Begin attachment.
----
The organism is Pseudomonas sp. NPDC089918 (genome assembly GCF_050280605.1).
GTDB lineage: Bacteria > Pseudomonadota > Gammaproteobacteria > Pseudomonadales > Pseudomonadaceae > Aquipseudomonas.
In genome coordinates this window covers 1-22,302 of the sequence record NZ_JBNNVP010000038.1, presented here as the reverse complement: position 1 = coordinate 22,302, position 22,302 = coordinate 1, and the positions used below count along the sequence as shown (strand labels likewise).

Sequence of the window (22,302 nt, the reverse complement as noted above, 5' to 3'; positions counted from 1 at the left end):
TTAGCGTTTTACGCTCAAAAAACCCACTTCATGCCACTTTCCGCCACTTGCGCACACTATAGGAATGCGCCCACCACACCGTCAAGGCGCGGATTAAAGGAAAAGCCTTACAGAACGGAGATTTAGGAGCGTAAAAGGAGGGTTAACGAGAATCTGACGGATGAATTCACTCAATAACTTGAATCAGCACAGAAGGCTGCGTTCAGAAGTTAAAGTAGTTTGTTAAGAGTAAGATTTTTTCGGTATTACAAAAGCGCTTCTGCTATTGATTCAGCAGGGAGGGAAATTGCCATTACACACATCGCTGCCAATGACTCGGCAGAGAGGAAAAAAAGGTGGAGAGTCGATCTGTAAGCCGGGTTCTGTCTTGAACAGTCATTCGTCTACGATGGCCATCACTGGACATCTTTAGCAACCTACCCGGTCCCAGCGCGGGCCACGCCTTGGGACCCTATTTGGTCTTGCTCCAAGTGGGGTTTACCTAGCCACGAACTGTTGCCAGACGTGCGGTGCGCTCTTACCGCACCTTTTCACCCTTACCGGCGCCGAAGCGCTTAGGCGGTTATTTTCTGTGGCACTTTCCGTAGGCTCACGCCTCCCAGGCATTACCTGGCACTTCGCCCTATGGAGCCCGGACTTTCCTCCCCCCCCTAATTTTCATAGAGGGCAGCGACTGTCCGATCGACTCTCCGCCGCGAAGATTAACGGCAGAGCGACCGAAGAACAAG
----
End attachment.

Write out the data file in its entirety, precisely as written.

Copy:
The organism is Pseudomonas sp. NPDC089918 (genome assembly GCF_050280605.1).
GTDB lineage: Bacteria > Pseudomonadota > Gammaproteobacteria > Pseudomonadales > Pseudomonadaceae > Aquipseudomonas.
In genome coordinates this window covers 1-22,302 of the sequence record NZ_JBNNVP010000038.1, presented here as the reverse complement: position 1 = coordinate 22,302, position 22,302 = coordinate 1, and the positions used below count along the sequence as shown (strand labels likewise).

Sequence of the window (22,302 nt, the reverse complement as noted above, 5' to 3'; positions counted from 1 at the left end):
TTAGCGTTTTACGCTCAAAAAACCCACTTCATGCCACTTTCCGCCACTTGCGCACACTATAGGAATGCGCCCACCACACCGTCAAGGCGCGGATTAAAGGAAAAGCCTTACAGAACGGAGATTTAGGAGCGTAAAAGGAGGGTTAACGAGAATCTGACGGATGAATTCACTCAATAACTTGAATCAGCACAGAAGGCTGCGTTCAGAAGTTAAAGTAGTTTGTTAAGAGTAAGATTTTTTCGGTATTACAAAAGCGCTTCTGCTATTGATTCAGCAGGGAGGGAAATTGCCATTACACACATCGCTGCCAATGACTCGGCAGAGAGGAAAAAAAGGTGGAGAGTCGATCTGTAAGCCGGGTTCTGTCTTGAACAGTCATTCGTCTACGATGGCCATCACTGGACATCTTTAGCAACCTACCCGGTCCCAGCGCGGGCCACGCCTTGGGACCCTATTTGGTCTTGCTCCAAGTGGGGTTTACCTAGCCACGAACTGTTGCCAGACGTGCGGTGCGCTCTTACCGCACCTTTTCACCCTTACCGGCGCCGAAGCGCTTAGGCGGTTATTTTCTGTGGCACTTTCCGTAGGCTCACGCCTCCCAGGCATTACCTGGCACTTCGCCCTATGGAGCCCGGACTTTCCTCCCCCCCCTAATTTTCATAGAGGGCAGCGACTGTCCGATCGACTCTCCGCCGCGAAGATTAACGGCAGAGCGACCGAAGAACAAG